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David Botsford

The past six months or so have seen a series of prosecutions of individuals in the United Kingdom which, in various ways, adversely affect the right to freedom of expression in this country. In November 1997, Saxon Burchnall-Wood, Noel Molland and Stephen Booth, editors of the magazine Green Anarchist, were each imprisoned for three years for publishing a diary section in that magazine which listed events relating to "ecotage", in which construction projects such as roadworks are illegally sabotaged by environmentalist protesters. The editors were convicted of "conspiracy to incite persons unknown to commit criminal damage and arson". (1) In March 1998 they were released from prison on post-conviction bail and their appeal is currently before the courts. Two other defendants, Paul Rogers of Green Anarchist and Robin Webb of the Animal Liberation Front are currently also on trial on similar charges. Mr Webb is on trial for distributing the ALF's newsletter, which lists events in which ALF members illegally enter places such as laboratories and fur farms in order to "liberate" the animals inside them. The distributors of the video Visions of Ecstacy, which included sexual fantasies involving the crucified Jesus, were convicted of blasphemy in the British courts; they appealed to the European Court of Human Rights, which upheld their conviction. In March the West Midlands Police raided the University of Central England in Birmingham, and seized homo-erotic photographs by Robert Mapplethorpe, which were the subject of a student's dissertation and were considered by the police to be in breach of the Obscene Publications Act 1959. A prosecution under that Act is being considered. In Stockport, the police raided the home of a journalist who had been commissioned by a book publisher to write a history of pornographic films; they seized hundreds of vintage pornographic videos, although I have seen no reports of any prosecutions occurring as a result. Another case currently before the courts is that of Mick Marlow, who was arrested in 1994 for distributing a marijuana growers' manual entitled Tricameral Sensimilla. After being convicted, and serving six months in prison, Mr Marlow sought the return from the West Mercia Police of a hard disc containing the text of another book entitled Simple Sensimilla. In January 1998 Droitwich magistrates court ruled against him, and he is currently appealing against that ruling to the county court. (2)

From 27th April to 1st May, Nick Griffin, editor of The Rune magazine and a member of the British National Party, was tried under section 19 of the Public Order Act 1986, which states that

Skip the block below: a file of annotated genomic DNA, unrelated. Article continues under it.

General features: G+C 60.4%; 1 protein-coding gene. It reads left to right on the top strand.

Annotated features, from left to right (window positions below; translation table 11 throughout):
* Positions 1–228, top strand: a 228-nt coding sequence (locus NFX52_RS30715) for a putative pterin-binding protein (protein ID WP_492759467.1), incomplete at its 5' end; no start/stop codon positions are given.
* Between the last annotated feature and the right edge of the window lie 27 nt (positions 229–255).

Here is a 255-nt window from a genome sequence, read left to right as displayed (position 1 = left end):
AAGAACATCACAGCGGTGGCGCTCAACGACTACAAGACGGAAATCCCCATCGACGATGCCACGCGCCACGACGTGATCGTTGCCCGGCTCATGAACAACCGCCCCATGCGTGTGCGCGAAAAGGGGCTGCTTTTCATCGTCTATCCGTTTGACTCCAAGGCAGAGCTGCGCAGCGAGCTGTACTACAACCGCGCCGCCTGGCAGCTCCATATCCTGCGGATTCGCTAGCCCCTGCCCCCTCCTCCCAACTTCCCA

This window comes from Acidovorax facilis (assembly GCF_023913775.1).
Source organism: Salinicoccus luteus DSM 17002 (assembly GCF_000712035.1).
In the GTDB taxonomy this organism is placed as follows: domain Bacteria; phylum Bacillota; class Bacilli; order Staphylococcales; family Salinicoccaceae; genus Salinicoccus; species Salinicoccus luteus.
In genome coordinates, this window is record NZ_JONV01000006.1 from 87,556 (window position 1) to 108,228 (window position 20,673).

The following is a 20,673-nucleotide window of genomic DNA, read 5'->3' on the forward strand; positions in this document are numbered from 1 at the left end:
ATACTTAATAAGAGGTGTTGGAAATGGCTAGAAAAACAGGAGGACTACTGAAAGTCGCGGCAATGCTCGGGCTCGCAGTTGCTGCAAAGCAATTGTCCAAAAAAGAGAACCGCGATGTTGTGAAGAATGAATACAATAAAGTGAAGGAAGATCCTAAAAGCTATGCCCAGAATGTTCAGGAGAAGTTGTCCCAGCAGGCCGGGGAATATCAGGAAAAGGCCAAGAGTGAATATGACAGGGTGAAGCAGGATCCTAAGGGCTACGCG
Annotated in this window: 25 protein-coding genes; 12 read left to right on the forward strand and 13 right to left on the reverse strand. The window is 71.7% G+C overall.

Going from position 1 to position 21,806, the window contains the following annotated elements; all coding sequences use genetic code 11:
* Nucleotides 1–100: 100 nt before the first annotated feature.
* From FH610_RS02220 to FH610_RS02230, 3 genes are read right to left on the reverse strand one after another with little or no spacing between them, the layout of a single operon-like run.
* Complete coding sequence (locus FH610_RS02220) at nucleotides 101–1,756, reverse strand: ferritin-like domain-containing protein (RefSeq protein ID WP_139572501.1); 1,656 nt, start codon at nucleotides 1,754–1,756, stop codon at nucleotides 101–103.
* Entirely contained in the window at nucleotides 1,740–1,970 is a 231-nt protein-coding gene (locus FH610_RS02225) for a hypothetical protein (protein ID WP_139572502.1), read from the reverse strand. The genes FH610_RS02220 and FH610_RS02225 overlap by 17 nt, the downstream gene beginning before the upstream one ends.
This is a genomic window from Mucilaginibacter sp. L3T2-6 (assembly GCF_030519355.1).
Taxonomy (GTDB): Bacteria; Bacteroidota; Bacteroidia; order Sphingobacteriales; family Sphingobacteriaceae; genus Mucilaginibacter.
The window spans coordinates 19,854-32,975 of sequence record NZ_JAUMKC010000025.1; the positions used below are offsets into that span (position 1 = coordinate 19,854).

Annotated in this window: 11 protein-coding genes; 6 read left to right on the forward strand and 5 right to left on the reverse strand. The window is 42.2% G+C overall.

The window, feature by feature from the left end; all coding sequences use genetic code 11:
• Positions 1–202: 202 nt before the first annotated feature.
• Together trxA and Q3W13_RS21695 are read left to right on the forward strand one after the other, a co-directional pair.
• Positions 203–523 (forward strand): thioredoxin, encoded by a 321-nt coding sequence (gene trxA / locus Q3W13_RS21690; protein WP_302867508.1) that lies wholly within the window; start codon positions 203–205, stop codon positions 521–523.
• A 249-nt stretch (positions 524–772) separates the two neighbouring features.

a person who publishes or distributes written material which is threatening, abusive or insulting and intends thereby to incite racial hatred, or, having regard to all the circumstances, racial hatred is likely to be stirred up thereby

has contravened the criminal law. The subject of the prosecution was issue 12 of The Rune.


This case was the first time in which Holocaust revisionism, the historical argument that Nazi Germany did not carry out a policy of extermination against European Jewry, was, in part, the subject of a criminal prosecution in the United Kingdom. In 1996, Alex Carlile, QC, who was until 1997 the Liberal Democrat MP for Montgomeryshire, asked the local police to obtain for him a copy of issue 12 of The Rune, and the police obliged. Mr Carlile, who is Jewish, read the magazine and called the police again. He expressed outrage over the magazine, and particularly over those articles which claimed that the Holocaust did not occur. On the basis of Mr Carlile's complaint, the police raided Mr Griffin's farm in Wales, and the Croydon home of Paul Ballard, the magazine's distributor. The police seized copies of the offending magazine, together with other materials, including computers, files, floppy discs and video tapes, and arrested both men. In Mr Griffin's case the police employed the services of a non-police computer specialist, who joined officers on the raid in order to assist them in retrieving data from discs and other forms of data storage. On the basis of the evidence thus obtained, the Crown Prosecution Service prosecuted Messrs Griffin and Ballard for the contents of the magazine as a whole. When I learned about this prosecution, and especially the aspects of it relating to Holocaust revisionism, I wrote a paper for the Libertarian Alliance describing the serious dangers involved in any attempt to apply the criminal and civil law to an issue of history. (3)